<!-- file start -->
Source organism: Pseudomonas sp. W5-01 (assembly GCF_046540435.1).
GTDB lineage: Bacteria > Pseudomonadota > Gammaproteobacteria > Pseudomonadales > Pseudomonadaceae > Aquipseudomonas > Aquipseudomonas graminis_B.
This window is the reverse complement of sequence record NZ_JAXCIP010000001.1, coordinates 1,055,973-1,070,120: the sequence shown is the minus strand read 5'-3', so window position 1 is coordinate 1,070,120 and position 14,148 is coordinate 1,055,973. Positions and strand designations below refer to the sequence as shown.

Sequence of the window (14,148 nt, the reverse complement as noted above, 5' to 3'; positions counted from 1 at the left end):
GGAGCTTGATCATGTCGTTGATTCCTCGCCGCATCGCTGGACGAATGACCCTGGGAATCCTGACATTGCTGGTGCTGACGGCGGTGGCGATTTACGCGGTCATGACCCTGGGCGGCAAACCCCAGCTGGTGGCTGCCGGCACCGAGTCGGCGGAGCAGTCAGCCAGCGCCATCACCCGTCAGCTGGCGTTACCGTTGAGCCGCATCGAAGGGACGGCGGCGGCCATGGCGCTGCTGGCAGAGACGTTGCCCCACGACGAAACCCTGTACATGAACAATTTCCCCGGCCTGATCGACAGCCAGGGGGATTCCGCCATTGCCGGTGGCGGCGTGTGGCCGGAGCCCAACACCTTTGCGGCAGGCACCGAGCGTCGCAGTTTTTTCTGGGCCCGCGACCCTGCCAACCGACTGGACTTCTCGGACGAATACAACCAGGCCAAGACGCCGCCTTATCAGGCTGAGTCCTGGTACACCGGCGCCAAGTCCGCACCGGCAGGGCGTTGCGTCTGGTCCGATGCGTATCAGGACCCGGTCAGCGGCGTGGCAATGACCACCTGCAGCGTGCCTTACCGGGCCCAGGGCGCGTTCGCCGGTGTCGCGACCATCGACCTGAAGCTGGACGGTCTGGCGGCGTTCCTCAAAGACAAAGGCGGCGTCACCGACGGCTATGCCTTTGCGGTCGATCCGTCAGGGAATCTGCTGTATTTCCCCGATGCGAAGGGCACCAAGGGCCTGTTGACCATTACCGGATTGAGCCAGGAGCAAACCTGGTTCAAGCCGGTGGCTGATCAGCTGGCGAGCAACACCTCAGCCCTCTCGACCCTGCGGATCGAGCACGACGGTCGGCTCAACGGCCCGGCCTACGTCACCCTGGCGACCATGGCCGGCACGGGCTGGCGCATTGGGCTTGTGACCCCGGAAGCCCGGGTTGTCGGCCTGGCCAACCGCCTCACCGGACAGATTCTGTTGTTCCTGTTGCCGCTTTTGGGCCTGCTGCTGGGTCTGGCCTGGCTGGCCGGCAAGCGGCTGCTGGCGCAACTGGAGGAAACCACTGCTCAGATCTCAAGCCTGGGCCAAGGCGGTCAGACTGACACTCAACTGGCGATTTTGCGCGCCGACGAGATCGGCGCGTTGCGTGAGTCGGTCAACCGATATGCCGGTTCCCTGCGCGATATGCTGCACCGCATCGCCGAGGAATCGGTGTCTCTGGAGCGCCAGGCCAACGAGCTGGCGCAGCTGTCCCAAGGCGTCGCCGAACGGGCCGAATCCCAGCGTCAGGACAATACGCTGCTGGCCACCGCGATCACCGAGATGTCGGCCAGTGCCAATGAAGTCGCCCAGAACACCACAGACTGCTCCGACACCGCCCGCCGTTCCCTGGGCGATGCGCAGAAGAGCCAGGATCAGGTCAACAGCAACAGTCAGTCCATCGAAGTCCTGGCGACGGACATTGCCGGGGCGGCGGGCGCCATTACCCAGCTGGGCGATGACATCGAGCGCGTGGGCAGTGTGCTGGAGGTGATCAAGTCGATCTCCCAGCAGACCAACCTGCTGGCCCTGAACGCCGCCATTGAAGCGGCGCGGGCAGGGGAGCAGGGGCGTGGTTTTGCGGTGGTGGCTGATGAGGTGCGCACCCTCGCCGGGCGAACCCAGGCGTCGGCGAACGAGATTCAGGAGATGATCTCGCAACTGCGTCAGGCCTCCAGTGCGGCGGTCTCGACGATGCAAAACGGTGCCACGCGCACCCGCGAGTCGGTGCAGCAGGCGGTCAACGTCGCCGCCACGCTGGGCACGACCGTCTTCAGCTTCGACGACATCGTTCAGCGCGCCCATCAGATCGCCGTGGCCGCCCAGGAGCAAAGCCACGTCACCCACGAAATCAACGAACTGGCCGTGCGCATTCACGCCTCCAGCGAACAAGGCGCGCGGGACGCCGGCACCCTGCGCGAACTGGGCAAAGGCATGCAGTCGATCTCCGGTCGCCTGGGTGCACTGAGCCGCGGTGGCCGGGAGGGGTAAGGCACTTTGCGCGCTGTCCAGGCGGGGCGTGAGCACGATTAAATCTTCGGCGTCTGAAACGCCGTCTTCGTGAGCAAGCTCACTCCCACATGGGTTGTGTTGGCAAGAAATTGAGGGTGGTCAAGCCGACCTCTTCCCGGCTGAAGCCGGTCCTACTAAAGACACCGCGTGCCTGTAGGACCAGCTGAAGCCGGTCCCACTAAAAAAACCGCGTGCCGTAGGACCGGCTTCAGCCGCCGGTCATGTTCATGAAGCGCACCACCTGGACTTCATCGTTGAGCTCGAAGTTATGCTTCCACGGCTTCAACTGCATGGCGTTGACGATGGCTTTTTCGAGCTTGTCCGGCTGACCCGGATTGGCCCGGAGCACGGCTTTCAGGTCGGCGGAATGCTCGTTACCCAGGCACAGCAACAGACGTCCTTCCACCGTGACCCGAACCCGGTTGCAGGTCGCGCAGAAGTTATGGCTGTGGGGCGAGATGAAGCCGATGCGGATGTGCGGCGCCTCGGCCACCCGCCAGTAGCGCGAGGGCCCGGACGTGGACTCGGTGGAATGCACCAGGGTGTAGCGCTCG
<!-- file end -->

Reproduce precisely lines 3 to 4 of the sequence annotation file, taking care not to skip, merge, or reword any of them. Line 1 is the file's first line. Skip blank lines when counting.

This window is the reverse complement of sequence record NZ_JAXCIP010000001.1, coordinates 1,055,973-1,070,120: the sequence shown is the minus strand read 5'-3', so window position 1 is coordinate 1,070,120 and position 14,148 is coordinate 1,055,973. Positions and strand designations below refer to the sequence as shown.

Sequence of the window (14,148 nt, the reverse complement as noted above, 5' to 3'; positions counted from 1 at the left end):